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it's a time for joy, a time for tears

Yesterday was graduation day at the 'tute. I remember the day I graduated, about 20 years ago. In my living room, I
have a picture of myself about to shake Paul Gray's hand. I was smiling, so I guess I was happy, or at least relieved.

It sometimes surprises me that I graduated because there were times when I thought I wasn't going to finish. In
particular, in the summer between junior and senior year, I was convinced that I would withdraw. I was very discouraged
at the time, mostly because in the previous semester, I had switched from CS to EE and was regretting it. (This was
before I learned about computer network modeling and analysis.) I realized that I didn't want to take electromagnetics
or the other stuff the EEs were required to take. I wanted to take abstract algebra for CS majors (now known as 6.042,
which is more of a discrete math class), compilers, and so forth, but I didn't have a lot of confidence in my abilities.
Instead, I was just going to leave and get some kind of hacking job at the 'tute or in the immediate area. I knew
several people who'd left and done just that, so I had some justification for wanting to do so.

I spent a fair amount of time that summer on the ninth floor of 545 Tech Square, which is where some AI Lab hackers'
offices were. I had a lot of conversations with people up there, during which I'd explain my reasons for wanting to
leave the 'tute and asking their advice. One of the people I met, Marty Connor (figmo, do you remember
him?) told me a lot about his background, and how he came to be at MIT. He was a student at the University of Maryland,
I think, where he used to program in assembly language a lot. Someone introduced him to ITS, which he became hooked on,
enough to move up to Cambridge and get a job supporting ITS and MIT-OZ, their new TOPS-20 system. Hearing what he had
done gave me some encouragement, so I volunteered to write some documentation and do a little bit of hacking on MIT-OZ.
It was an interesting time -- exciting in some ways, being around people who were very passionate about hacking.


( 3 comments — Leave a comment )
Jun. 5th, 2004 12:53 pm (UTC)
I wouldn't describe 6.042 as "abstract algebra", unless it's changed a lot...
Jun. 5th, 2004 10:24 pm (UTC)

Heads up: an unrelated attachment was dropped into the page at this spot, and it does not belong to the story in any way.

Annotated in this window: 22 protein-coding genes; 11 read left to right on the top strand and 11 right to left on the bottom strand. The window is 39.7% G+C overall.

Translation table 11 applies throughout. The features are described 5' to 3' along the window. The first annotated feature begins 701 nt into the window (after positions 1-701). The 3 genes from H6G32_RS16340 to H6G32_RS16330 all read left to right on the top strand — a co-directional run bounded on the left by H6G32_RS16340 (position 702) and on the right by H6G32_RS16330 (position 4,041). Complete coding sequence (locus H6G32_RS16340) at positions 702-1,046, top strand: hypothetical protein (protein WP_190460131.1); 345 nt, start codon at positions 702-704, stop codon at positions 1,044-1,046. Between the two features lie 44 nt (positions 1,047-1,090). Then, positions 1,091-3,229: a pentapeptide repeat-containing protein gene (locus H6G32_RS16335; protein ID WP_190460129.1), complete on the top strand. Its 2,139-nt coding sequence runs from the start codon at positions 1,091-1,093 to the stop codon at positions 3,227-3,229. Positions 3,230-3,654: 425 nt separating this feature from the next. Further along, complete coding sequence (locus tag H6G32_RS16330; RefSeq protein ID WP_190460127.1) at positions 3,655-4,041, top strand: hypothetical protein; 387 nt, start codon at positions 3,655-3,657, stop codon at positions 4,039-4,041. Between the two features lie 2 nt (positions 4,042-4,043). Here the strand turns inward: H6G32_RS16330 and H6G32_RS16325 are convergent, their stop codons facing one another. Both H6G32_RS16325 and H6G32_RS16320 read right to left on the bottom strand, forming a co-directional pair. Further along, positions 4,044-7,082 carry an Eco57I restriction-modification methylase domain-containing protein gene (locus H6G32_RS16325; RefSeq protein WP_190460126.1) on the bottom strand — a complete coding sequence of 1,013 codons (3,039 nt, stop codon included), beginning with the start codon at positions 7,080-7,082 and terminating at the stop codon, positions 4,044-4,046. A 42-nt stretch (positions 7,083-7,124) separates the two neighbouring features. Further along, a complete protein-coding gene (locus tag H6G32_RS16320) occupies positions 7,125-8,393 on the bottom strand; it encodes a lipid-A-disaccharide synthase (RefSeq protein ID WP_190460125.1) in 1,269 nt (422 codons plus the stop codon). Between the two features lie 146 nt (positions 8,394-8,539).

If you look in the course description for 6.042 via OCW, you'll see references to 18.063, which is what I meant by "abstract algebra for CS students." Back in the early 1980s, cryptography was a hot research topic in the CS department, so it was considered important for CS students to know abstract algebra. For some reason, 18.063 was created rather than having students take 18.703, although it was possible to substitute 18.703 for 18.063 by petition. (More on this later, perhaps.)

I had Mattuck for 18.063. When he didn't think people understood what he was talking about in lecture, he used to write Lisp code on the board. I don't think he liked teaching that class very much.

Jun. 5th, 2004 11:41 pm (UTC)
BTW, do you like Kate Bush? (I noticed your AOL IM address.) In that summer I described earlier, I got to know Doug Alan, who was the moderator of the Kate Bush usenet newsgroup rec.music.gaffa. I knew who he was before that summer, from seeing him around the EECS terminal room a lot, and also on ITS machines. He had wheel privileges, I think. I was actually somewhat intimidated by him, and was reluctant to talk about my situation. As it turned out, he was having trouble with some EE classes, and wound up changing his major to cognitive science, which enabled him to concentrate on the areas of CS he was most interested in. As an aside, after he graduated he worked for Project Athena and some other MIT labs.

I would write more about him/this, but I have to get ready for my concert.
( 3 comments — Leave a comment )

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